Heather was an interesting addition to the story. She has an intense dislike for Isobel because of past events which transpired between them, and she has never forgiven Isobel since. She plans to get revenge on Isobel and is jealous of the growing bond Isobel has with Dominic, a man whom Heather is desperately in love with. Heather presents as a very bitter woman, with no family or real friends of her own. Her loneliness is further explored as the story continues, reaching a high point when she considers taking her own life. Additionally, Heather’s past point of view helps to show us an alternative view of Isobel, to show the kind of state she was in as a young woman, and how she treated people in her past, even if she doesn’t remember doing so. Although I disliked Heather for the most part, I could also empathise with her plight and could see the speck of goodness that lay within her bitter exterior.
There were many positives to Shorestone Murders, which I’ve included below:
- Interestingly, we get a brief glimpse of the killer’s point of view first. This intrigued me as I wanted to get to know the killer better, to understand the why behind their heinous actions.
- The story was complex, exploring both a fascinating murder case, while also delving into Isobel’s ragged past and related issues.
- I especially liked that Heather’s past with Isobel was explored in a flashback section, to give us added context for Heather’s disagreeable feelings toward her. Likewise, Isobel’s chaotic past is also explored here.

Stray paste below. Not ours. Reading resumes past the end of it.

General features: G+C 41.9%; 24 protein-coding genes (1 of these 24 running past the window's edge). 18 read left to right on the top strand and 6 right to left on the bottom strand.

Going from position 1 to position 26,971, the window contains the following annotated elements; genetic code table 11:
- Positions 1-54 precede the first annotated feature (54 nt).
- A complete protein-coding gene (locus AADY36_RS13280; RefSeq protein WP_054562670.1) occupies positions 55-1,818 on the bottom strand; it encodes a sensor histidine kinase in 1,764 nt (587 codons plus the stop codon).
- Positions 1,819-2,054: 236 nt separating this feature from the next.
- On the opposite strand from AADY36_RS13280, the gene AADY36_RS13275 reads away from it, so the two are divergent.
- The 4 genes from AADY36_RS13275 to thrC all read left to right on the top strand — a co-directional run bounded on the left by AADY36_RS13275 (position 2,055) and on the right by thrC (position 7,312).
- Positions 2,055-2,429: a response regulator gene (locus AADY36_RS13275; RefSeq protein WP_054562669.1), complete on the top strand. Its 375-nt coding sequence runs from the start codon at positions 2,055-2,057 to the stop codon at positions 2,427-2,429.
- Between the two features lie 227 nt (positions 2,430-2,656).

- Reading the backstory of Isobel and her daughter Scarlett brought me close to tears. I could relate to what she was feeling, about not being strong enough to be Scarlett’s mum at the time she gave birth to her.
- I liked how Isobel and Dominic formed a sort of no-nonsense friendship, where they could tell each-other everything, even bluntly if need be.
- The ending was well-executed, although it was admittedly a little sad. (If you read the book, you’ll see why.)
Although the story was mostly positive, one thing did frustrate me a little. Unfortunately, this story wasn’t much of a mystery. I had hoped there would be alternative suspects who would be taken in for the murders, but apart from one individual who is suspected briefly, there is only one person I could think the killer to be. Sadly, this meant I had worked out who the killer was quite quickly. It just seemed too obvious. Because of this, the story lost some of its excitement and mystery.
Two quotes in particular stood out to me while reading Shorestone Murders.
1) ‘It’s funny how something that changes the course of one person’s life can have such little effect on another.’
2) ‘Don’t let your past kill your future.’
Overall, Shorestone Murders was an intriguing tale of how one’s past can deeply affect their future. I enjoyed reading this book, wanting to see what the killer would do next. Unfortunately, I figured out who it was quite early on.
Key themes included: the past, family, and obsession.
My Rating: 4 stars.
Recommended to: lovers of thriller novels with complex female protagonists, that focus on the past as a core theme.